'A terrible beauty is born': poetry in revolutionary times

Course Dates: 09/05/22 - 25/07/22
Time: 12:30 - 14:30
Location: Online
Is Auden right that “poetry makes nothing happen”? We look at how poets have helped people to understand, cope
with and sometimes resist oppression in revolutionary periods from the late 18th century to the present.
This course will be delivered online. See the ‘What is the course about?’ section in course details for more information.
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Full fee £219.00 Senior fee £175.00 Concession £134.00

This course has now started

Course Code: HLT39

Started Mon, day, 09 May - 25 Jul '22

Duration: 11 sessions (over 12 weeks)

Please note: We offer a wide variety of financial support to make courses affordable. Just visit our online Help Center for more information on a range of topics including fees, online learning and FAQs.

What is the course about?

Many people feel we are in a period of growing crisis with Brexit, the climate crisis and the rise of populism and intolerance in many parts of the world. In the 1930s, in a similar period of crisis, Auden wrote “poetry makes nothing happen”, meaning it has no effect on how people and governments behave. Was he right? We will be looking at how some poets have responded to living in revolutionary periods by writing poems that have illuminated what is happening and helped people to understand, cope with and sometimes resist change that can be violent and threatening.

The aim of the course is to show how some great poets faced frightening political times and wrote about them
brilliantly, showing how we too can find (and perhaps write) poetry that gives us strength and consolation in these difficult times.

This is a live online course. You will need:
- Internet connection. The classes work best with Chrome.
- A computer with microphone and camera is best (e.g. a PC/laptop/iMac/MacBook), or a tablet/iPad/smart phone/iPhone if you don't have a computer.
- Earphones/headphones/speakers.
We will contact you with joining instructions before your course starts.

What will we cover?

We look at Wordsworth's, Blake's and Shelley's reactions to the French and American Revolutions, and the ways in which as radicals they coped with the most repressive British government there has ever been, building through Blake’s and Shelley’s increasingly angry critiques to Shelley’s The Masque of Anarchy, his furious response to the Peterloo Massacre.

We will then read a range of 20th century poets: Yeats and Heaney on the struggle for independence and peace in Ireland; Mayakovsky, Osip and Nadezhda Mandelstam, Marina Tsvetaeva and Anna Akhmatova responding to the Russian revolution and its increasingly destructive aftermath; Brecht and Auden on the rise of Fascism in the 30s; and several poets who held out against repression from the 1950s –Czeslaw Milosz and Zbigniew Herbert in Poland, (more subtly) Wislawa Szymborska in Poland and Miroslav Holub in Czechoslovakia, and Iannis Ritsos in Greece whose greatest poem became a revolutionary song.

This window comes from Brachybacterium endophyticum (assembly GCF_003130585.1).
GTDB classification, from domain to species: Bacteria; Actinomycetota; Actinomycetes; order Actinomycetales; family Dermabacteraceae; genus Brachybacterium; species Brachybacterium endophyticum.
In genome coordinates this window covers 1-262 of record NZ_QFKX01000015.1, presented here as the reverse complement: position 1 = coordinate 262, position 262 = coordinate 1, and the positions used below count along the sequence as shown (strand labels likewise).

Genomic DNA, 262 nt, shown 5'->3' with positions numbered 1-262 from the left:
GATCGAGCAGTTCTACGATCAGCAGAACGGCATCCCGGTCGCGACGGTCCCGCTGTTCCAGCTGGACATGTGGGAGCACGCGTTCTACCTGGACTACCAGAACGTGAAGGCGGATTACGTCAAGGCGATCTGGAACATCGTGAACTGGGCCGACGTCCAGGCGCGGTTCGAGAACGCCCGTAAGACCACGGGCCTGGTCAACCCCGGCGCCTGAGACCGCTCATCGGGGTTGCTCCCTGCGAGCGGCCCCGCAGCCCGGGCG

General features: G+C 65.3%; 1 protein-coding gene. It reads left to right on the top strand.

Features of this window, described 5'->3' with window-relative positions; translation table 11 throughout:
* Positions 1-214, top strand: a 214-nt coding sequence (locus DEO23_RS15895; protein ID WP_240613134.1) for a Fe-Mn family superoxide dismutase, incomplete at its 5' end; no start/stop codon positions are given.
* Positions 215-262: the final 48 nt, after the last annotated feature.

We will look at the personal cost to these poets – how some were imprisoned, sometimes repeatedly; others forced into exile, suffered career failures or hid what they were doing, masking their critiques as something else or refusing to publish. But they all wrote brilliantly and we will consider how far their courage under political pressure enabled them to write so well.

What will I achieve?
By the end of this course you should be able to...

• Understand how a range of poets responded to periods of political revolution
• Appreciate these poets’ power and originality
• Increase your confidence in reading and discussing many fine poems.

What level is the course and do I need any particular skills?

You should be interested in how and why poets have responded to political pressure. No particular knowledge or
skills are needed.

How will I be taught, and will there be any work outside the class?

The sessions are run in a seminar style with all students included in discussions led by the tutor. You will receive copies of the poems the previous week so you can read them to be ready to discuss them. I will ask for volunteers to read each of the poems before we discuss it.

Are there any other costs? Is there anything I need to bring?

Poems and other materials will be provided by the tutor.

When I've finished, what course can I do next?

Look for all poetry classes at www.citylit.ac.uk/courses under History, Culture and Writing/literature/poetry.

Laurie Smith

Laurie Smith has taught poetry writing and literature courses at the City Lit for some years, focussing on modernism and writers' radicalism. He researches and lectures at King's College London, helped to found Magma poetry magazine which he sometimes edits and has been a Trustee of the Poetry Society.

Please note: We reserve the right to change our tutors from those advertised. This happens rarely, but if it does, we are unable to refund fees due to this. Our tutors may have different teaching styles; however we guarantee a consistent quality of teaching in all our courses.